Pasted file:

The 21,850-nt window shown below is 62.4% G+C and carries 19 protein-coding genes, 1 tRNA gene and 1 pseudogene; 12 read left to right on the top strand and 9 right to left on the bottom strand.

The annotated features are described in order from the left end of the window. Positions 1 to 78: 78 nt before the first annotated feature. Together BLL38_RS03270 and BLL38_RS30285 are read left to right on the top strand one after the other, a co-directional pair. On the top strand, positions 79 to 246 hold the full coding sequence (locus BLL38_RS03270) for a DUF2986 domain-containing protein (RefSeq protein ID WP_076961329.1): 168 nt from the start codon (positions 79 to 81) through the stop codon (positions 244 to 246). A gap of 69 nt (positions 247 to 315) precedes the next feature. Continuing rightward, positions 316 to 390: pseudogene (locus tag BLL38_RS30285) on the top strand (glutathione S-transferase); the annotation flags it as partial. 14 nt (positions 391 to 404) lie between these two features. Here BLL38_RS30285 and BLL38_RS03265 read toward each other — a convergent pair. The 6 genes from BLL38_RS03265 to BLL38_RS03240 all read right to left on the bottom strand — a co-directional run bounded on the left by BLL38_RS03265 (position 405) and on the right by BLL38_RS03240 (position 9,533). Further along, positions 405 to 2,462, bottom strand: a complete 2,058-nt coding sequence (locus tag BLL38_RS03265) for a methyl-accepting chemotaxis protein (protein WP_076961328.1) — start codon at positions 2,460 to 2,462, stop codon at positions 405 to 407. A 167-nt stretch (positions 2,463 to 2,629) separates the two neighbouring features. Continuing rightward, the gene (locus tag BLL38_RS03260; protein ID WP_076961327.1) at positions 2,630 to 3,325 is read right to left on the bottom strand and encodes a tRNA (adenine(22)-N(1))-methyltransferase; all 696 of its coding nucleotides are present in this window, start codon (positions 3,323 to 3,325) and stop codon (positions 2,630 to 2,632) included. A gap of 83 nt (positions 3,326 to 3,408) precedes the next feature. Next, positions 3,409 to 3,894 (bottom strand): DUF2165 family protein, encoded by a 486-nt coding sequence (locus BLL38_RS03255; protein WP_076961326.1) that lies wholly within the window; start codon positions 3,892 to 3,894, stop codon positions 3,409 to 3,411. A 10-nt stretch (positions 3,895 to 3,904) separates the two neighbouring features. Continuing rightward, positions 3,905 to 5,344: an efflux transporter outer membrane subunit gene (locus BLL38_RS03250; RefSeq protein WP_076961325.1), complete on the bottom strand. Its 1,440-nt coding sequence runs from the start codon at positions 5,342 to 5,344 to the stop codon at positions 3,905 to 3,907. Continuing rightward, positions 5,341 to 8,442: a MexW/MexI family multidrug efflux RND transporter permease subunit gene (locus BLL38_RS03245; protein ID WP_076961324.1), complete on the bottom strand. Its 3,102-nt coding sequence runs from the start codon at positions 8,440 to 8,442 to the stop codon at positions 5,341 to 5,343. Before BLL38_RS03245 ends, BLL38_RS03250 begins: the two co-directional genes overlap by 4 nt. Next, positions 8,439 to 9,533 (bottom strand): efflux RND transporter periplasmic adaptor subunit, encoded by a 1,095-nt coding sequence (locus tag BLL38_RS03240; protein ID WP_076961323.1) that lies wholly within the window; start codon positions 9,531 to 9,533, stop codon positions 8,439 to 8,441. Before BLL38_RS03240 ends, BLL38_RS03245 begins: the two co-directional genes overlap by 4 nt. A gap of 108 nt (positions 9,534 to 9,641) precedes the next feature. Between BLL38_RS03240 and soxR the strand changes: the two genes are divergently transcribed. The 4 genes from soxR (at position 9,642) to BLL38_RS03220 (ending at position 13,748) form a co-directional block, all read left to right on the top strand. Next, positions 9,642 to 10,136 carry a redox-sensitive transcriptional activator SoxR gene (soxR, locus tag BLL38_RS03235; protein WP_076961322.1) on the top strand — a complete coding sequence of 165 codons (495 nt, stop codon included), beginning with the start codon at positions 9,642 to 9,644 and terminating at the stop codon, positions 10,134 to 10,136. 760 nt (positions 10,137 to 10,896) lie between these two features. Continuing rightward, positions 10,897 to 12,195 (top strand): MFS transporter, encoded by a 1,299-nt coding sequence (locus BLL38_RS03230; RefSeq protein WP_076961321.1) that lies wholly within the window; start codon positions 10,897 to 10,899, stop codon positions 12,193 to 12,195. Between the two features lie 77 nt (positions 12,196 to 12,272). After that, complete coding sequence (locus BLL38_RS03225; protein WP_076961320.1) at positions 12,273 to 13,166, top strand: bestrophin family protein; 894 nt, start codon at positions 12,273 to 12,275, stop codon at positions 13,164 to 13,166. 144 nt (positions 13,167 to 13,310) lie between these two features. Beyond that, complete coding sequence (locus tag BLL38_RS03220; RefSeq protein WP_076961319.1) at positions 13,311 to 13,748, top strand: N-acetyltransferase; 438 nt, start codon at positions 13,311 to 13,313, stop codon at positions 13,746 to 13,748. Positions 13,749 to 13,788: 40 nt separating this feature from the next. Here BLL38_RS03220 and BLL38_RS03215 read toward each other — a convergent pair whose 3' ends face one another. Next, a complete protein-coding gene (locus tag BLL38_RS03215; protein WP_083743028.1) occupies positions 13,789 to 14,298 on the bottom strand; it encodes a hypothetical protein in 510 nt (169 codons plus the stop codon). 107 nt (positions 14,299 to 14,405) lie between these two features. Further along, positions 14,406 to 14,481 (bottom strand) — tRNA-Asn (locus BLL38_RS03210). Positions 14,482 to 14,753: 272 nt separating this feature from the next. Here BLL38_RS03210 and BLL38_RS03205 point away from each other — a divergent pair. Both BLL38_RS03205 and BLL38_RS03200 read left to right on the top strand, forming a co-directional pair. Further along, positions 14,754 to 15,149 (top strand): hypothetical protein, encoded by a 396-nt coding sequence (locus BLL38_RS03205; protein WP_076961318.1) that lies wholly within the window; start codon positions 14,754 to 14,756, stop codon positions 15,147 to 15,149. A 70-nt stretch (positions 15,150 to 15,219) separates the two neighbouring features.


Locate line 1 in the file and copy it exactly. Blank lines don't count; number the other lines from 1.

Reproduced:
The 21,850-nt window shown below is 62.4% G+C and carries 19 protein-coding genes, 1 tRNA gene and 1 pseudogene; 12 read left to right on the top strand and 9 right to left on the bottom strand.